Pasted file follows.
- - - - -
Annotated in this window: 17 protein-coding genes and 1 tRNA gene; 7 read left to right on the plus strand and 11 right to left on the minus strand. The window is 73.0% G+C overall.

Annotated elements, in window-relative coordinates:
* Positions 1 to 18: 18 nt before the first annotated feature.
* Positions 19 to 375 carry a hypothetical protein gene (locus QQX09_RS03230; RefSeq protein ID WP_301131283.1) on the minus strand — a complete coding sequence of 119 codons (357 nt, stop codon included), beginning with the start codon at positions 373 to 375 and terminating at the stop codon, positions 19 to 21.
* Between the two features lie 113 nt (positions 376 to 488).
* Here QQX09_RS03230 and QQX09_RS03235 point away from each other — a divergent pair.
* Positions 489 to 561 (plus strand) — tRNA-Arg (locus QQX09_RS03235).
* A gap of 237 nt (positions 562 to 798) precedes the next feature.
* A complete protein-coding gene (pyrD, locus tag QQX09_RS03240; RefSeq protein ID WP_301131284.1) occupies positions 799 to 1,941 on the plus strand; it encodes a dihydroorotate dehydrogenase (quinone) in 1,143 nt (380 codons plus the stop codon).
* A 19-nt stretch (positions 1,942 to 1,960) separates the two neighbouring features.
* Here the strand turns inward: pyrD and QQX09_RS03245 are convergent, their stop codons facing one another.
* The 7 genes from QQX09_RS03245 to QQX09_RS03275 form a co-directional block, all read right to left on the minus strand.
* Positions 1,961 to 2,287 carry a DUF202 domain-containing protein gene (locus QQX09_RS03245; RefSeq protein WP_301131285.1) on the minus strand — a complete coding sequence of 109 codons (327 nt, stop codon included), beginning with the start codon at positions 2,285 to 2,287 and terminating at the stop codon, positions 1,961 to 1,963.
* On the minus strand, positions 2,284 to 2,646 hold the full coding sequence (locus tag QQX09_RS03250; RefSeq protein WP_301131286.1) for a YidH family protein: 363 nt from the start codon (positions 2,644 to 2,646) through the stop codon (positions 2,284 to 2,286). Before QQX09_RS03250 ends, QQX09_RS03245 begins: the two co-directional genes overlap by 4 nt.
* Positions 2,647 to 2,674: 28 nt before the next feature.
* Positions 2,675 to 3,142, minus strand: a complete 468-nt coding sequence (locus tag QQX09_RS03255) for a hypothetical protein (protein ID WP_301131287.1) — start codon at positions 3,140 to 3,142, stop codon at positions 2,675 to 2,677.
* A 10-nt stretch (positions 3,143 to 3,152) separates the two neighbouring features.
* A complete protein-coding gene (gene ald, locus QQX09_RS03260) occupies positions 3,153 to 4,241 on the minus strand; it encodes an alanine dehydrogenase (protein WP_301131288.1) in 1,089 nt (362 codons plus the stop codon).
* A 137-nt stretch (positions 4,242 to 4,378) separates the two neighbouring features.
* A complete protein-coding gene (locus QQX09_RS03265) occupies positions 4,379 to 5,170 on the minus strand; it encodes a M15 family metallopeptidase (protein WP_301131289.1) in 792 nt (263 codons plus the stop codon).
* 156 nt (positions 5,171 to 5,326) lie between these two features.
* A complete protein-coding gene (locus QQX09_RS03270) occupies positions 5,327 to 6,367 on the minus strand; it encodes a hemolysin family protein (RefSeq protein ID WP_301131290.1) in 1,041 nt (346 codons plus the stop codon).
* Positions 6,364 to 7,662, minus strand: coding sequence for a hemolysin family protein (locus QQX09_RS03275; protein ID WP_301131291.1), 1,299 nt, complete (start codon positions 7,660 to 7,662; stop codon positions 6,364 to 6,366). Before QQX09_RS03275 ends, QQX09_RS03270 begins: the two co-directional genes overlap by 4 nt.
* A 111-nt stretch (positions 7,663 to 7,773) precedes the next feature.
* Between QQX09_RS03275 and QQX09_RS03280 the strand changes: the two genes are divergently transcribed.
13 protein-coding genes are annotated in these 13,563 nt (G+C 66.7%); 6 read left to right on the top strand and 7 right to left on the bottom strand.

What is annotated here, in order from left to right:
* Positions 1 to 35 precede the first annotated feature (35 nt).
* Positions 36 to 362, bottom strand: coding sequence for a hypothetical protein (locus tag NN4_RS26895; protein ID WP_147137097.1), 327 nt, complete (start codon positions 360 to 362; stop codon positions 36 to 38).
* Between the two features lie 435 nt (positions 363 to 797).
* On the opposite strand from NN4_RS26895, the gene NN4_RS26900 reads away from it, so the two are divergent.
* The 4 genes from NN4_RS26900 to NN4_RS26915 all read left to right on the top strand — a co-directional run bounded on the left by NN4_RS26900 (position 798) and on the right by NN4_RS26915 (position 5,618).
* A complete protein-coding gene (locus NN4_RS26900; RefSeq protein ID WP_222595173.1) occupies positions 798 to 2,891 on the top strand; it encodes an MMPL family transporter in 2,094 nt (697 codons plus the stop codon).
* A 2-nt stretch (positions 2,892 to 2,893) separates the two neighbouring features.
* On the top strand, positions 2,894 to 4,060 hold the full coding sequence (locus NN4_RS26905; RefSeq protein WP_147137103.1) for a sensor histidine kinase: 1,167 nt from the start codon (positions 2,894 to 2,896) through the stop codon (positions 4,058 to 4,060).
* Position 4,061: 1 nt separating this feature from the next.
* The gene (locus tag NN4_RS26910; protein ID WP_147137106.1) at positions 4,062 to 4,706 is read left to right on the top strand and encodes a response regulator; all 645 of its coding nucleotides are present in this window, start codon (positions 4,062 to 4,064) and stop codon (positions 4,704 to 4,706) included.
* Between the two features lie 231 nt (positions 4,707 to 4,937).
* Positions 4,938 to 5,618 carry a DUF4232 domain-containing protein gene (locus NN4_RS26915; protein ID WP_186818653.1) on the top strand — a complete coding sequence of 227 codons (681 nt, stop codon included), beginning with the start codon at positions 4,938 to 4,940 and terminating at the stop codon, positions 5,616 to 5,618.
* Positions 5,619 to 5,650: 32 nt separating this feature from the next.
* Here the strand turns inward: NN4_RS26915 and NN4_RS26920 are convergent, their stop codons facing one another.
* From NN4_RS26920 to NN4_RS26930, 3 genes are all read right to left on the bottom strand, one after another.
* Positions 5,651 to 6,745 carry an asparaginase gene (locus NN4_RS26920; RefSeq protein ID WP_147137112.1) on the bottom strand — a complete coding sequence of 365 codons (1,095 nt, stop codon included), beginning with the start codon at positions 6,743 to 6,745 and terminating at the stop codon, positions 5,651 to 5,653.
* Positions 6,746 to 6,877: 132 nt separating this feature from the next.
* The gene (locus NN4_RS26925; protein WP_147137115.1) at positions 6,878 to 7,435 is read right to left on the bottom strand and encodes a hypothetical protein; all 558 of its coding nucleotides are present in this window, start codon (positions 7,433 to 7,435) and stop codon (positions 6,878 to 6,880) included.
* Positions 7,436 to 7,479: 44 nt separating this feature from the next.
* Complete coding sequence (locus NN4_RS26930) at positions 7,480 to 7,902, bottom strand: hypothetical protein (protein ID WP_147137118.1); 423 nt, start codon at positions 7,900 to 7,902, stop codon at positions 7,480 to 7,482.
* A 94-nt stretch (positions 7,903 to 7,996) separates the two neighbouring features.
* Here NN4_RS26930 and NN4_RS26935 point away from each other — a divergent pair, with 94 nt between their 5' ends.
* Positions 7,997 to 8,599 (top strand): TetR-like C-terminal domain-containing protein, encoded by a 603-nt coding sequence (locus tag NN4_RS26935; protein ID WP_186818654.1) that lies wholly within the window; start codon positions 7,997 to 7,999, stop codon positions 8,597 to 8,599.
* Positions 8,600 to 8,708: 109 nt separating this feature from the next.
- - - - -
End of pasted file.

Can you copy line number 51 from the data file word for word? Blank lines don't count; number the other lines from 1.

* Positions 8,600 to 8,708: 109 nt separating this feature from the next.